The absence of conclusive evidence is often a source of frustration for family historians. On the other hand, it does leave room for speculations that are imaginative, amusing or outrageous (according to your point of view).

Monday, 12 January 2015

Demand to see it with your own eyes

In a recent post, I wrote that "Naturally, locating the relevant census records took a matter of moments with the correct names." That might have been a slight exaggeration.

There was no difficulty in finding the 1871 Census which showed Agnes Cameron (our 2xgreat grandmother), her parents (John and Sarah) and older sister (Isabella) all living at Rosendale Road, Eastwood (along with two brothers and an apparently-unrelated boarder).

The 1881 record was not quite so easy to interpret. The transcription offered by FindMyPast shows that all the expected children were living at Rossendale (sic) Road and the boarder's room seems to have been taken over by two more youngsters (Robert and Sarah). But their mother Sarah is missing and John is listed as a 44 year-old widowed female head of the house! Clearly there was something amiss.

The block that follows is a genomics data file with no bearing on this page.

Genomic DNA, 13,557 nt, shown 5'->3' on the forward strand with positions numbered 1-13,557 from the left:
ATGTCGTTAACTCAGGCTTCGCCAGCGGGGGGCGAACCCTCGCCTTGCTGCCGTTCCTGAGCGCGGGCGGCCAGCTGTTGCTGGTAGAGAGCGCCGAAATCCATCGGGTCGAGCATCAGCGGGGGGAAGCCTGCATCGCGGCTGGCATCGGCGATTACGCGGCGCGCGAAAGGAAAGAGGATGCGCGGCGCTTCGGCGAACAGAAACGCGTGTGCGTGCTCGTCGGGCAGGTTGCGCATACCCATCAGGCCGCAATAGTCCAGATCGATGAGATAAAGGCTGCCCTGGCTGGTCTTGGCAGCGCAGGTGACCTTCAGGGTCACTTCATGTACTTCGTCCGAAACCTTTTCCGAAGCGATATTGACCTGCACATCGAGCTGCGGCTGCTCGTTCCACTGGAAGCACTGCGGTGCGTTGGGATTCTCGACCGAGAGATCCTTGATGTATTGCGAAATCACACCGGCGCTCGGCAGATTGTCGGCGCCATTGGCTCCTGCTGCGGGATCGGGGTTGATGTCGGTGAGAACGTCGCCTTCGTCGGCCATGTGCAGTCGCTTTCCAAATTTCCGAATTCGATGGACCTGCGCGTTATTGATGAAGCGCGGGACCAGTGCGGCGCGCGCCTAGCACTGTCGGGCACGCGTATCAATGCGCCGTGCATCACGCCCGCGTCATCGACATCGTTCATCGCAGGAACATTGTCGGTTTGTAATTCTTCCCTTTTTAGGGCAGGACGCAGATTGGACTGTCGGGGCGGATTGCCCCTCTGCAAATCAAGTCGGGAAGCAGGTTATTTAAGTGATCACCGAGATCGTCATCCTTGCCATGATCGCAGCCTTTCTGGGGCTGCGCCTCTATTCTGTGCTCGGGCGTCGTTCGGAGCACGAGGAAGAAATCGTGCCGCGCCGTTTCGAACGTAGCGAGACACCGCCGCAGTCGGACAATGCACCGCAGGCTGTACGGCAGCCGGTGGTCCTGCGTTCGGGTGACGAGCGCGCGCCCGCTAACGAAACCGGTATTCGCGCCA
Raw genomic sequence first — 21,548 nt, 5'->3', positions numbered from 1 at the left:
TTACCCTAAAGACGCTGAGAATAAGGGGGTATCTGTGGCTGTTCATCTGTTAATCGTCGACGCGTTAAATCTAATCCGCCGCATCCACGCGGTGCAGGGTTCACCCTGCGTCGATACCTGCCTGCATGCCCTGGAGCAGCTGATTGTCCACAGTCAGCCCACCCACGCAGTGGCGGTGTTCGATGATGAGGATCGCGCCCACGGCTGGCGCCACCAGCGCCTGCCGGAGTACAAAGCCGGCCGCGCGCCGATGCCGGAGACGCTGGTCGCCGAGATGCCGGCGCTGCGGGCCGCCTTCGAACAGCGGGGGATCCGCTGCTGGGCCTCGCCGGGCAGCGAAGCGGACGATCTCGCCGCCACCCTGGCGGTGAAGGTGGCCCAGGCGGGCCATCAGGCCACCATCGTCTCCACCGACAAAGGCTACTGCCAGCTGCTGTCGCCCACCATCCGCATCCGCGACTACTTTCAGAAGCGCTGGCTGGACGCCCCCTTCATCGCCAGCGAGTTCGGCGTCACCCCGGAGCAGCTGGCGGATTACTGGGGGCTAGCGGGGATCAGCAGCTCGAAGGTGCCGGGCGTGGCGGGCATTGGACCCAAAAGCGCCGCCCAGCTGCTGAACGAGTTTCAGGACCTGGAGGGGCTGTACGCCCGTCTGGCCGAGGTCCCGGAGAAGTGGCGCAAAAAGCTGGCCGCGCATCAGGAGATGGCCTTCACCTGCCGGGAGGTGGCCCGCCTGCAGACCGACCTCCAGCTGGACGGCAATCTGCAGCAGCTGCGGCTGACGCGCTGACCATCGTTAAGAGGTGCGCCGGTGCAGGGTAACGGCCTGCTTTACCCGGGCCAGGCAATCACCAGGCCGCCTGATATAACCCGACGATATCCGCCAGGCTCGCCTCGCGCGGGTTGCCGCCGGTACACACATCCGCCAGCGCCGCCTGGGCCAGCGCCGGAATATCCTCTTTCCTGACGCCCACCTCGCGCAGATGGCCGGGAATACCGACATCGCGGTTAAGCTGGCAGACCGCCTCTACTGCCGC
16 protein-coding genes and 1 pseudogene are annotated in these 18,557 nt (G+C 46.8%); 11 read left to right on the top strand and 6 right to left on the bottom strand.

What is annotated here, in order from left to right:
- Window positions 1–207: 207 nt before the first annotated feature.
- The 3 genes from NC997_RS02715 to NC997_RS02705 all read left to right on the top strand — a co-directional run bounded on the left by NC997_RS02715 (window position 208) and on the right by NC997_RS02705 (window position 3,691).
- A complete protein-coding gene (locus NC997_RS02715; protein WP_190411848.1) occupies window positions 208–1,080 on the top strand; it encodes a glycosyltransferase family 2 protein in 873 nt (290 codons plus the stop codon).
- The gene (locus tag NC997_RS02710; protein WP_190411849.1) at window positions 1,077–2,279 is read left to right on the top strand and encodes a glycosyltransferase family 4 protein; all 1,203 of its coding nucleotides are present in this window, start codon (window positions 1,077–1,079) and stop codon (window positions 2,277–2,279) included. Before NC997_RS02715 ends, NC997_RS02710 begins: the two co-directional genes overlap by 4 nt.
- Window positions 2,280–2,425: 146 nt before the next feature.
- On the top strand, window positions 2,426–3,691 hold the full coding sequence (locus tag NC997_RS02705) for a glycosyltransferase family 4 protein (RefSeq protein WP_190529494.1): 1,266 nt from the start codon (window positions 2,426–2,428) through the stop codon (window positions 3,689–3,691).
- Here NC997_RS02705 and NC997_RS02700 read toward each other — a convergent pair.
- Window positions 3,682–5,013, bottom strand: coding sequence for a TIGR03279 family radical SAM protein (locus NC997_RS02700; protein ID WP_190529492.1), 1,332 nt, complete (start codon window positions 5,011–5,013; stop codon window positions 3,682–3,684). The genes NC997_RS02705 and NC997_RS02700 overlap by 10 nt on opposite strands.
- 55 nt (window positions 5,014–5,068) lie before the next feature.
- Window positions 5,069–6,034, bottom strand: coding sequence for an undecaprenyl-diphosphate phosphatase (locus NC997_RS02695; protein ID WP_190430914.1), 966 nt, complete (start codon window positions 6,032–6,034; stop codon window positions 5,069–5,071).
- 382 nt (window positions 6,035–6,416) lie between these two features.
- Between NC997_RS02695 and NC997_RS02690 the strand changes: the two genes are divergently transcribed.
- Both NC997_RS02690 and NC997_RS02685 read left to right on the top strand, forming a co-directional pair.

There was no alternative but to pass a few more bawbees to ScotlandsPeople to be able to examine the image for myself. Once again, the expense was well justified.

The document shows that Sarah was alive and well. She had been widowed but chose to continue to describe herself as Mrs John Cameron. The modern indexer knew full well that prefixes such as Mrs have no place in a Census and omitted it without comment. It was a pity that the enumerator in 1881 was not so diligent in ensuring that each person was identified by their own given name.